Specific issues:-

Facilitation Payments

The Government has stated that it is committed to the issue of facilitation payments remaining an area governed by prosecutorial discretion exercised in the public interest. The Government has indicated that the factors which will influence the prosecutor's decision will include any penalty that may be imposed if a conviction is secured and the cost of the prosecution to the public purse. A physical threat to the health and safety of an organisation's employees or extortion of the organisation will also be considered.


The Government maintains its position that whilst the legislation should not be used to penalise legitimate and proportionate hospitality, including in respect of foreign public officials, hospitality is also an issue best governed by prosecutorial discretion and guidance. It will, therefore, be open to prosecute in respect of entertainment or hospitality which is given with the intention of subverting the recipient's duties of good faith, impartiality or trust which are owed to his employer.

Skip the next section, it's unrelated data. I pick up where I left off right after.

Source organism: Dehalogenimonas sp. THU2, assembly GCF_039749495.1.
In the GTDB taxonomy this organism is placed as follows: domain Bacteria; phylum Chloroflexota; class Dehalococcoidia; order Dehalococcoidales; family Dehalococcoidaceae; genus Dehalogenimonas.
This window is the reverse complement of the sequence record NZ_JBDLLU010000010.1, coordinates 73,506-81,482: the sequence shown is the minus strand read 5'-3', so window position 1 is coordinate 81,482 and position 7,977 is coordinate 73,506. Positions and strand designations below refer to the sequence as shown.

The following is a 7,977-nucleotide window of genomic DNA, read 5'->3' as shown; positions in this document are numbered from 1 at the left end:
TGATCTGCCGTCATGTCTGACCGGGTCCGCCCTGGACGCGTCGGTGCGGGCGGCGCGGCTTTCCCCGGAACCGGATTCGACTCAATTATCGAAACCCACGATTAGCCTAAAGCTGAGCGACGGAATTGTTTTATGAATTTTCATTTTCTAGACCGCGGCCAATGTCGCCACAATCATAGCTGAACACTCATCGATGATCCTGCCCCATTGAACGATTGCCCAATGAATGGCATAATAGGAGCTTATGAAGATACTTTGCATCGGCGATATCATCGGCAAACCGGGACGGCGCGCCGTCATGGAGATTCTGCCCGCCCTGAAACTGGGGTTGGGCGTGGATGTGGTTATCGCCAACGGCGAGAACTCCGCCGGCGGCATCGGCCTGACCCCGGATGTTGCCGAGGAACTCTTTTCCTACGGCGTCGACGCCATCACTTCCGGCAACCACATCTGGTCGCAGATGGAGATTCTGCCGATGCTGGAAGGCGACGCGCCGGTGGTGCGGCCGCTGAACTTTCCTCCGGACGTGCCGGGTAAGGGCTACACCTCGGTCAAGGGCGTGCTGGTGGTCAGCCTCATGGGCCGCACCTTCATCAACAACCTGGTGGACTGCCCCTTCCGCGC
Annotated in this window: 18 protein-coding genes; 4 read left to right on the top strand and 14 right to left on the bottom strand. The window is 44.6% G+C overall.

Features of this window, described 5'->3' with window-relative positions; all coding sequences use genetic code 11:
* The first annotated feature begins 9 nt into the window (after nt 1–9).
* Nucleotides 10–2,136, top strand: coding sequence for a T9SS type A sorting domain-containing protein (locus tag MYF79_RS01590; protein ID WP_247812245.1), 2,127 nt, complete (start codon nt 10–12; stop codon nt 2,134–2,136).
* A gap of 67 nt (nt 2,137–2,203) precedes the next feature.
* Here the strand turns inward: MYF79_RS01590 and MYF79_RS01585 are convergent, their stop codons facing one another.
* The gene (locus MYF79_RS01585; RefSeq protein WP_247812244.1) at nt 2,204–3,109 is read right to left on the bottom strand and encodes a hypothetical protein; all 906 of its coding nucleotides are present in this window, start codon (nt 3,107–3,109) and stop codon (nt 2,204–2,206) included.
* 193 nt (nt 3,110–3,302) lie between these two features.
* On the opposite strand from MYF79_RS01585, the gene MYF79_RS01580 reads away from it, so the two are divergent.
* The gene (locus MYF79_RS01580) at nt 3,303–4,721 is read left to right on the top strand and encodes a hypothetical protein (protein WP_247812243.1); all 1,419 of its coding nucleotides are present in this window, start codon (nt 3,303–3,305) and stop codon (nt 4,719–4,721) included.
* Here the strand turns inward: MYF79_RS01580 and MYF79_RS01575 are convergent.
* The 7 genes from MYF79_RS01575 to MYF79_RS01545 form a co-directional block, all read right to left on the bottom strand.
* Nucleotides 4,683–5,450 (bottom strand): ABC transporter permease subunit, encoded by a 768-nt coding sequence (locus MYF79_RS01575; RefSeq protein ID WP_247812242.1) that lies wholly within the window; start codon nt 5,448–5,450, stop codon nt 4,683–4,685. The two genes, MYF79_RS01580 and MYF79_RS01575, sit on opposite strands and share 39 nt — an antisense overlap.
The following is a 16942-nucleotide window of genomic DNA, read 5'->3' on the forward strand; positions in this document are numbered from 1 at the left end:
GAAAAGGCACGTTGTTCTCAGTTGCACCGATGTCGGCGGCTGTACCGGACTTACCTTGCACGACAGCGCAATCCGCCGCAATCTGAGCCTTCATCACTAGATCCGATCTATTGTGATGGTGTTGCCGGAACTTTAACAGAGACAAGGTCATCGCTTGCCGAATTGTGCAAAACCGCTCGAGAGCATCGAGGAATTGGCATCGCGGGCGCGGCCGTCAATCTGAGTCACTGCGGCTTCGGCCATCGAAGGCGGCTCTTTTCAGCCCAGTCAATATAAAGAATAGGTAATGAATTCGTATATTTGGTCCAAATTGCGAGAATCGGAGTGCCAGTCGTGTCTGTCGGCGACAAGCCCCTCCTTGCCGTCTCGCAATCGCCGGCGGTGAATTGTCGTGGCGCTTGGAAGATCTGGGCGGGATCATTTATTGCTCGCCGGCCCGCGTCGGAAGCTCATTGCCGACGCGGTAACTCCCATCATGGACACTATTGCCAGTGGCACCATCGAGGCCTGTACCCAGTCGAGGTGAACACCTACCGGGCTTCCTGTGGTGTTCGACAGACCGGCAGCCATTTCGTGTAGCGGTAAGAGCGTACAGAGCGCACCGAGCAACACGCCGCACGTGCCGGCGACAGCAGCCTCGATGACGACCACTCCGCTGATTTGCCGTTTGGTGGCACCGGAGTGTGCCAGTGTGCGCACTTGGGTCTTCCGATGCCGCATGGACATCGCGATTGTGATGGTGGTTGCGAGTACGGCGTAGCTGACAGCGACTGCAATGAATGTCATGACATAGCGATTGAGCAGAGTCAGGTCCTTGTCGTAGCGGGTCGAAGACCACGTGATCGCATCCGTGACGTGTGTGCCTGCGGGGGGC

Given the commitment to enacting this Bill as soon as possible, and the fact that the Government has not indicated a date when either draft or final form guidance will be made available, it is essential that organisations assess their risks and systems now to ensure that they have an effective anti-corruption compliance programme in place before the law enters into force. This will ensure that, once guidance is published, a 'gap analysis' can be undertaken and any changes that are required can be implemented quickly.